WASHINGTON — The Senate on Tuesday narrowly defeated a measure to cut the Treasury's authority under the Troubled Asset Relief Program, with the close vote showing lawmakers' growing impatience with bank bailouts.

The measure received 47 votes in favor, 48 opposed. It would have blocked Treasury from recycling any Tarp funds that are repaid by bank recipients. Treasury would have been required to reduce the balance of its Tarp authority by an amount equal to the funds the bank has repaid.

Sen. John Thune, R-S.D., offered the measure as an amendment to popular legislation to bolster the banking system and revamp federal mortgage programs. The legislation is set for a vote, which could come as early as Tuesday.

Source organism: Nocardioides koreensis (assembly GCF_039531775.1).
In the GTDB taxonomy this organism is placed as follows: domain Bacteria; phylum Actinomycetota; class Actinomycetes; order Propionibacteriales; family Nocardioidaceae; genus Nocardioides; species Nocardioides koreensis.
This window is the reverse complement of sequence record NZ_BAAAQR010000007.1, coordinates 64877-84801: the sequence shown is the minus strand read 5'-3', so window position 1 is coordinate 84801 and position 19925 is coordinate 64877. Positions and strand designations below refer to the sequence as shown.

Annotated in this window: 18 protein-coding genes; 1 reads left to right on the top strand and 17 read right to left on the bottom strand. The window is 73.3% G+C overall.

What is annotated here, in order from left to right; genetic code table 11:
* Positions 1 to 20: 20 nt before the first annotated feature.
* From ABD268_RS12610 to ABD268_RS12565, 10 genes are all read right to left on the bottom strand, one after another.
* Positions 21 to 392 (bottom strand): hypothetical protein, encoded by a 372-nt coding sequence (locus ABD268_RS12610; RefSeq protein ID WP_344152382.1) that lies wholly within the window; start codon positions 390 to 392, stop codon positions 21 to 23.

Senate Banking Committee Chairman Christopher Dodd, D-Conn., urged his colleagues to vote against the measure, warning that some banks may soon need more government capital after the results of the administration's stress tests are revealed this week.

"The last thing you want to be doing is coming back up here to vote for more money," Dodd said.

Thune argued the measure protected taxpayers' interests. "These are taxpayer dollars, they are not discretionary slush funds," Thune said of any repaid funds.

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